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Misplaced Opposition to the Grand Ethiopian Renaissance Dam (GERD): Update

Minga Negash, Seid Hassan, Mammo Muchie, Abu Girma, Aklog Birara and Getachew Begashaw
In our April 30 2014 commentary http://www.sudantribune.com/spip.php?article50822 which appeared on several media outlets, we outlined the fallacies of the Egyptian policy towards GERD.  It appears that the last few months have witnessed breath-taking diplomatic developments. For one, Egypt has returned to the African Union. It also has been reported that there were several rounds of side and formal meetings between Ministers and the Heads of States and Governments of Egypt, Ethiopia and Sudan. Egypt has also shown a renewed interest on Africa.  A number of African leaders attended the recently held economic summit in Egypt which unveiled a new project that aims to build a new city near Cairo. Parallel to these on March 23, 2015 Egypt, Ethiopia and Sudan signed a deal that “ends the Nile dispute.”
In its March 23, 2015 edition Ahramonline published the English translation of the deal.   http://english.ahram.org.eg/NewsContent/1/64/125941/Egypt/Politics-/Full-text-of-Declaration-of-Principles-signed-by-E.aspx.  If the document is authentic and translation is accurate, we observe that (i) the document contains several complex statements that are hard to translate into practice, and (ii) many of the clauses favor Egypt much more than Ethiopia. In fact, it is not clear what Ethiopia is getting out of this agreement other than allaying Egypt’s official opposition to the dam. Indeed, Egypt appears to have succeeded in forcing Ethiopia to perform near impossible tasks as any perceived negligence or underperformance can serve as a ground for declaration of dispute. No free nation should be submitted into such a contract voluntarily.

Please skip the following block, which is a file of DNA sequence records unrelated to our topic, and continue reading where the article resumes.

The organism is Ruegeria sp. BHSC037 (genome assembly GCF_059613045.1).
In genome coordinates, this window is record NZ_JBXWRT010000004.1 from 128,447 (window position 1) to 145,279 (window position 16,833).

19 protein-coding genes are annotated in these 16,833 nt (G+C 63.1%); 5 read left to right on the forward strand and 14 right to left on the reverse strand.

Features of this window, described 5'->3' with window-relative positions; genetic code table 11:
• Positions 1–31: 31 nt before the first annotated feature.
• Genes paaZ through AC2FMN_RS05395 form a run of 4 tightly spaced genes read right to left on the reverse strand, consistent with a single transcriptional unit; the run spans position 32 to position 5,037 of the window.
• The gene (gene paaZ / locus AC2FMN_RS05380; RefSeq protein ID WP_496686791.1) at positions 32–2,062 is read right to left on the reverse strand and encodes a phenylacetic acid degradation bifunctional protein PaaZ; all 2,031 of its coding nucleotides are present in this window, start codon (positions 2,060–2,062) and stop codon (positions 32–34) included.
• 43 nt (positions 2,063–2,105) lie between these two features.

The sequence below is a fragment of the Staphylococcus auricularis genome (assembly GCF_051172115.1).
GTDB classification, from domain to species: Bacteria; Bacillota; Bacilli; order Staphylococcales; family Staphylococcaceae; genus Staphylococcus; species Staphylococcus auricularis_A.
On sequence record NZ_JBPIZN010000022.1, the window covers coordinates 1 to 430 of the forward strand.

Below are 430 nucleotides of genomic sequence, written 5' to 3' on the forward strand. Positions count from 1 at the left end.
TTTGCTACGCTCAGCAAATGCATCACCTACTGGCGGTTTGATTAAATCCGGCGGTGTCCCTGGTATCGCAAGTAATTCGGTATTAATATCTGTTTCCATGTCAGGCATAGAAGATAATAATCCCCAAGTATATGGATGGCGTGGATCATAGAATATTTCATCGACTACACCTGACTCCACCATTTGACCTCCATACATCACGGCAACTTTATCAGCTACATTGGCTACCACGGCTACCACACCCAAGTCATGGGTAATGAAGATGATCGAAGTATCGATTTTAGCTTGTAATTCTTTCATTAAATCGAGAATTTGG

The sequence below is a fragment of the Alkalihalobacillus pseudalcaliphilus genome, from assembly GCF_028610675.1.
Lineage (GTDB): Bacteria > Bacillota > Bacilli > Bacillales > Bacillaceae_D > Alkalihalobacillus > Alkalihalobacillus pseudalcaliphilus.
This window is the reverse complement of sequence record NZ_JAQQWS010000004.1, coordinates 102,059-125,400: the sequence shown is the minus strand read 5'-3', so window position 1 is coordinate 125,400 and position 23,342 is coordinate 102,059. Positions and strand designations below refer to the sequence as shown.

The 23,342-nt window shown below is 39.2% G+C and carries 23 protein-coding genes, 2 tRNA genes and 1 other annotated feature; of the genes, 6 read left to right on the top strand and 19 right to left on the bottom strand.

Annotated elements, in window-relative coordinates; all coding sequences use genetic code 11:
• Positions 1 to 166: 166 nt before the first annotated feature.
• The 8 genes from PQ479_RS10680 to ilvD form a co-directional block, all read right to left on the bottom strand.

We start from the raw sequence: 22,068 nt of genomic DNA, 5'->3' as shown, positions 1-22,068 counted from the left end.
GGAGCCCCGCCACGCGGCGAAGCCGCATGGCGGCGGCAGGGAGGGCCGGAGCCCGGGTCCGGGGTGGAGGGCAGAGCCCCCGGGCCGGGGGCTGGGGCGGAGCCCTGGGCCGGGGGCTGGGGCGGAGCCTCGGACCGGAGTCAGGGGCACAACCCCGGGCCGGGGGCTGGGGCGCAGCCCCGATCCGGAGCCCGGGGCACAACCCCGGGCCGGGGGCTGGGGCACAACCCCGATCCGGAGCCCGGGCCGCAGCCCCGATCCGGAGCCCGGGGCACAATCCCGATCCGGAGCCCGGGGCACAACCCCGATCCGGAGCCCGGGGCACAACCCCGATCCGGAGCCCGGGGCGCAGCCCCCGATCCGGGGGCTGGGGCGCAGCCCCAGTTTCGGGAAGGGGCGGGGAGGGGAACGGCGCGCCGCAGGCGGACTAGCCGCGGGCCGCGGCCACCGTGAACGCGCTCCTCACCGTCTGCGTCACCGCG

Furthermore, a day after the signing of the “deal”, President Abdel Fattah el-Sisi of Egypt is travelling to Addis Ababa reportedly to address the joint session of the Ethiopian Parliament. Evidently, his mission cannot be anything less than selling the “deal” in Ethiopia. In short, the event appears to be a prelude for the ratification of a document that favors Egypt more than Ethiopia.
While welcoming the tripartite cooperation, we request that the “declaration” be translated into Ethiopian languages. We also ask that an open debate be held in all three countries and the riparian states before the matter is presented to the Ethiopian Parliament. In order to do so, the document should remain an MOU, be revised to address the concerns of citizens and be ratified and take the form of treaty agreement only after proper deliberations are made. Furthermore, as Ethiopia is on the eve of an election, ratification should be deferred until the new parliament is constituted.
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3 Comments